Wasps are often considered typically helpful insects, serving to manage other pests and clean up dead insect carcasses. They can even act as pollinators, but in general they are regarded as nuisance pests and a threat to health.
Many people have a genuine phobia against them, in some cases, with good reason. Although eleven species of true wasp may be found in Europe, only two, the vespid wasp (Vespula vulgaris) and also the German wasp (Vespula germanica), are important as pest species and increasingly examples of the genus Dolichovespula are being encountered. All overwinter as queens, the vespid wasp remain typically dormant in buildings or underground, the German wasp typically in tree cavities and Dolichovespula is normally found well away from buildings.
The young queen emerges within the spring, feeding on nectar and sap and begins to construct her new nest from wasp paper, a mixture she concocts from chewed wood, plant debris and saliva. Favourite places for nests are in the ground, hollow trees, eaves, attics or garden sheds.
Her first batch of eggs is produced within a few days and the larvae develop within the nest. The mature larvae construct silken cocoons in which they pupate, still within the cells of the nest.
Four to six weeks later, the first generation of workers emerge, they are smaller than the queen and male wasps emerge later within the season. The worker wasps then take over the continued nest construction, enveloping the whole nest in wasp paper, which could by now extend to eight tiers.
They additionally forage for food, ventilate the nest (by vibrating their wings) and nurture and feed the developing wasp larvae. The queen currently spends all her time giving birth, each cell being used numerous times to rear larvae. Towards the end of the summer, an average sized nest may house up to 30,000 wasps.
With the onset of autumn, new males emerge to fertilise new queens who go on to search for hibernation sites. During the winter months the previous queen and all of her little workers die and the same nest won’t be reused.
What damage can Wasps do?
Wasp stings could be unpleasant to most people, however to some they will prove fatal. The ability of these social insects to inflict multiple stings means that for certain individuals, they can kill. Insects are no respecters of rank, the first recorded instance of a fatal wasp sting was the death of King Menes of Egypt in about 3000 BC. A poultice of leaves perhaps. An application of vinegar, though still used today, will more than likely irritate the sting further as wasp venom is not alkaline. The best treatment for non-allergic individuals is to scrub the area of the sting with water and soap, then apply a specialised cream to the affected area.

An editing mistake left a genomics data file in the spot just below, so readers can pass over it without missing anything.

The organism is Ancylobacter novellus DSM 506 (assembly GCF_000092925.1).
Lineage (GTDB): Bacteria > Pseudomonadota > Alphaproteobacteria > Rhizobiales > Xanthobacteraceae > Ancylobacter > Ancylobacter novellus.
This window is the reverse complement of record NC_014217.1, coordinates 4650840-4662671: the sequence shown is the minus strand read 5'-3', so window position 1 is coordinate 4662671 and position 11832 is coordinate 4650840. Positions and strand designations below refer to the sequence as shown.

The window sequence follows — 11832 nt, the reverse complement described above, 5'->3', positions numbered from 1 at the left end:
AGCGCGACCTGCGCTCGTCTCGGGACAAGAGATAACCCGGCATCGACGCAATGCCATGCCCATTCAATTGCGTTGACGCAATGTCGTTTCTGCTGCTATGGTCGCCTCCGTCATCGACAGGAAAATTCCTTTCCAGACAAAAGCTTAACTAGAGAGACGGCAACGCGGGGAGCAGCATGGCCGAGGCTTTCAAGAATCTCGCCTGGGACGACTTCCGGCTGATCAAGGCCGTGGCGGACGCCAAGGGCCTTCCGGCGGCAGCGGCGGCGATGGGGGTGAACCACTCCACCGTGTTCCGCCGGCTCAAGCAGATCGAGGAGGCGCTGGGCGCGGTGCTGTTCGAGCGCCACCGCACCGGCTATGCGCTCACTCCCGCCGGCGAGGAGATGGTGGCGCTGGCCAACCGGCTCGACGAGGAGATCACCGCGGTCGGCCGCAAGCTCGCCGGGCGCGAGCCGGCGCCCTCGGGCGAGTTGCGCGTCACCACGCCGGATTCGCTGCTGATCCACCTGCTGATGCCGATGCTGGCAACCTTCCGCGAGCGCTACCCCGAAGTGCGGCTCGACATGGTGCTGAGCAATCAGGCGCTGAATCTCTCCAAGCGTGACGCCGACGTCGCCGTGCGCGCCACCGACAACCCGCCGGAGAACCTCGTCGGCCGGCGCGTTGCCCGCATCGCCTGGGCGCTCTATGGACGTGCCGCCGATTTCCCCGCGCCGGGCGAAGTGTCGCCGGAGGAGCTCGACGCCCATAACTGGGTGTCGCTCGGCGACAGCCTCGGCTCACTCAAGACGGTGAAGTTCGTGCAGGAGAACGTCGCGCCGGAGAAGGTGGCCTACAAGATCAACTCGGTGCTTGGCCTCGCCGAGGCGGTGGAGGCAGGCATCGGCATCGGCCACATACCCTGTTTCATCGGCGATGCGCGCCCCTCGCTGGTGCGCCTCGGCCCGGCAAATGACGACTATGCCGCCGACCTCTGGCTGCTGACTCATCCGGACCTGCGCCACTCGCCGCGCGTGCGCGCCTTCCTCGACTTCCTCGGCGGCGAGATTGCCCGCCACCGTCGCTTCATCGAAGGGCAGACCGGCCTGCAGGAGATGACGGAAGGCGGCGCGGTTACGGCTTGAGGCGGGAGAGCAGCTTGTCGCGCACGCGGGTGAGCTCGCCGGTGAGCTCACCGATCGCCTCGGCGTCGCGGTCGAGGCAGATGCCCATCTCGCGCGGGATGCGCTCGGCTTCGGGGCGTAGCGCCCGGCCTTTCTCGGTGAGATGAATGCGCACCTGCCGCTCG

Insect venom’s are complex mixtures and they can produce allergic reactions of two types: respiratory obstruction or a condition known as anaphylactic shock syndrome. This causes tube collapse – respiration becomes shallow, the heartbeat is sort or undetectable, there is profuse sweating and the victim quickly loses consciousness. Death from wasp stings is fast, when put next to death from snake venom; 66% of vulnerable victims die within one hour of being injured.
How do I get rid of Wasps?
Wasps are extremely complex insects and in order to tackle them effectively a specialist should always be used. The Pest Master team have been on specialised wasp courses giving us a greater understanding than many of the other companies that offer wasp treatments. We hold multiple qualifications for wasp treatments alone. We are proud to be one of the leading pest control companies for wasp eradication.
The best course of action when dealing with wasps in a domestic dwelling is by destroying the nest. Finding the nest can be a task in itself, though the property owner may be aware of its location. This will help greatly in regards to the treatment meaning a fast efficient job. If you are experiencing an issue with wasps in your home it is advisable to get in touch with us, your local professional company for a fast response and a FIXED price GUARANTEED treatment. We strongly recommend not tackling this yourself as serious harm to yourself and others around you can occur.
How we effectively remove Wasps
Despite a high mortality rate, the need to control wasps is more and more obvious, especially as the number of infestations appears to be increasing. Requests for control come from two sectors, domestic and commercial and of course, the most pressing time is in the summer months when nests are at their largest.
We are experts in integrated wasp management, whether it be destroying the nest or interrupting programme feeding at sites away from the nest. These sites will generally include places like pub gardens, parks, theme parks, holiday parks, concerts/open air theatres and food outlets. In most places we can usually use trapping techniques rather than a chemical treatment which proves very effective in keeping people safe.
There are nine principal ways to apply this control:
- Killing overwintering queens
- Nest destruction
- Insecticidal baiting
- Electric fly killers
- Contact insecticides
- Preventative measures
- Integrated wasp management.